The APEC meeting provides an opportunity for the president to meet again with some of the key world leaders he has already met twice this year at Group of 20 events and to connect for the first time with others.

The economy remains the No. 1 item on the APEC agenda, with a need to successfully exit the regimen of temporary recovery packages now in place and to rebalance both government spending and trans-Pacific economic imbalances.

In Singapore it will be the first-ever summit of an American president with the heads of ASEAN, the 10-member grouping now heavily courted by China, Japan, India and Europe. A summit had been promised two years ago by President George W. Bush, but never carried out.

The bilateral visits that make up the rest of the Asia trip show respect for the three major economies of Northeast Asia — China, Japan and South Korea — which collectively represent the most important part of the world for the economic and security future of the U.S.

With these obligatory stops, Obama has had to put off a homecoming trip to Indonesia, where he spent several years as a child, but he has promised Indonesian President Susilo Bambang Yudhoyono that he will come on another occasion when he can spend more time and bring his children with him.

In China, Japan and Korea, the administration wants to facilitate collaborative work in areas such as climate change, energy technology, educational policies and exchange, and economic support in Afghanistan and Pakistan. In all three countries, the foreign counterparts will be seeking clues to the future of U.S. trade policy, an area in which all have deep interest but which has not yet been clearly defined by the new U.S. administration.

Japan is the U.S.'s foremost ally in the region, but it also represents probably the most challenging stop for the president. The Hatoyama government, only two months old, is still going through growing pains in sorting out its policies and its relationship with the established bureaucracy. Quite understandably, the new government also wants to review policies that it inherited from its predecessor and criticized during the general election campaign, including agreements related to the future of U.S. military facilities in Okinawa.

The president can appreciate these political necessities and needs to be both respectful and patient, but at the same time he will want to explain U.S. interests and encourage the Japanese to make their reviews expeditiously.

What makes this stop especially tricky is that various factions, both in and out of government, will be trying to spin the U.S. positions in ways that favor their own domestic agendas.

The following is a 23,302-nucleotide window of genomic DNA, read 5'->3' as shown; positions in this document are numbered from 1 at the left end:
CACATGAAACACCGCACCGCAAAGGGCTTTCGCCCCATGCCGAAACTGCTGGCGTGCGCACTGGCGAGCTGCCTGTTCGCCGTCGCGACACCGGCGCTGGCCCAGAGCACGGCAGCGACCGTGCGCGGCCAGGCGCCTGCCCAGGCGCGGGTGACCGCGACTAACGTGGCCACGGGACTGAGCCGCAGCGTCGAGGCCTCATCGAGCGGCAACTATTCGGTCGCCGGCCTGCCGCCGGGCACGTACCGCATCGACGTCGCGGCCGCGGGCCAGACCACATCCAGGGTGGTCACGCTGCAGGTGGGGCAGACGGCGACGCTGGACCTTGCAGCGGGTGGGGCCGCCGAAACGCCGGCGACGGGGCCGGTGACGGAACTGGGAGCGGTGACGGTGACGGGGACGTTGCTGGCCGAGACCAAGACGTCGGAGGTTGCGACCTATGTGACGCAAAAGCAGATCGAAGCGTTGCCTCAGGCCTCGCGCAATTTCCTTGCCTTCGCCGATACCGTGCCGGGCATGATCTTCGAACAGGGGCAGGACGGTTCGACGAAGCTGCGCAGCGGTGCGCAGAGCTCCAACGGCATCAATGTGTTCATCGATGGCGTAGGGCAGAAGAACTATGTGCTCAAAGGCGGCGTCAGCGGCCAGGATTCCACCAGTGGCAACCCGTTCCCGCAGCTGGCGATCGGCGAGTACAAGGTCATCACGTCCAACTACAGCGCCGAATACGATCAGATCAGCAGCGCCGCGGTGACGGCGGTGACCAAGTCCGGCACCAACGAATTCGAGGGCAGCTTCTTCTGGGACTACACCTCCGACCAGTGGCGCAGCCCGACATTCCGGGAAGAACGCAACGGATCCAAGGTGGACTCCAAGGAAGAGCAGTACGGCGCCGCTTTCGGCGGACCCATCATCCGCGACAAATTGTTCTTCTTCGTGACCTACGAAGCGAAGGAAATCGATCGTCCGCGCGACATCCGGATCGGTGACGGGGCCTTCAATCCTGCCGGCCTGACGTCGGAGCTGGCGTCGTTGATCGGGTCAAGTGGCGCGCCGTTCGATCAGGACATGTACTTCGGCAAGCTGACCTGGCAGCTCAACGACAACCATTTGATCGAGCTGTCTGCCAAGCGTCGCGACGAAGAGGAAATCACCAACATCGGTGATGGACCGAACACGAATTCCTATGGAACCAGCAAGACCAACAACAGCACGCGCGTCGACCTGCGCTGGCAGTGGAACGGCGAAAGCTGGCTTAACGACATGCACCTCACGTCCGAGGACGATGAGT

With China, Obama will be building on an Economic and Strategic Dialogue that began in July. The main thrust of his administration's approach is to deepen efforts begun by the Bush administration to develop Sino-American cooperation on regional and global issues. Obama will hope to advance progress in the weaker dimensions of the relationship, such as military-to-military dialogue, as well as reduce gaps in dealing with such problems as the nuclear programs of Iran and North Korea.

In Seoul, North Korea will dominate discussions. The North Koreans sought to test the new administration early on with a series of provocations, including nuclear and missile tests, boasts of a long-denied uranium-enrichment program, and the detention of two American journalists.

These crude tactics partly backfired, and North Korea has shifted toward a more friendly approach since President Bill Clinton visited Pyongyang at the beginning of July to free the journalists. There have also been recent improvements in North-South Korean relations. The two presidents need to talk about tactics, while strongly reaffirming their ultimate goal, the denuclearization of the North.

Despite the tricky elements, the overall tone of the trip is likely to be highly positive. Asian leaders are sizing up the new U.S. president, and they clearly want to be in his good graces. New initiatives are likely to be announced throughout the trip — testimony to the preparations undertaken by an experienced Obama foreign policy team as well as the legacy of past policies.

We welcome your opinions. Click to send a message to the editor.

 

 

 

Language study

The Japanese-Language Proficiency Test

Upgrade your nihongo before the next proficiency test

Business

Business support in Tokyo for foreign affiliated firms

Guidance and info from the Tokyo Metropolitan Government

Transportation

Tokyo Transfer Guide

Metro resource for fares, travel time and transfers

Read Full Article »
Comment
Show commentsHide Comments

Related Articles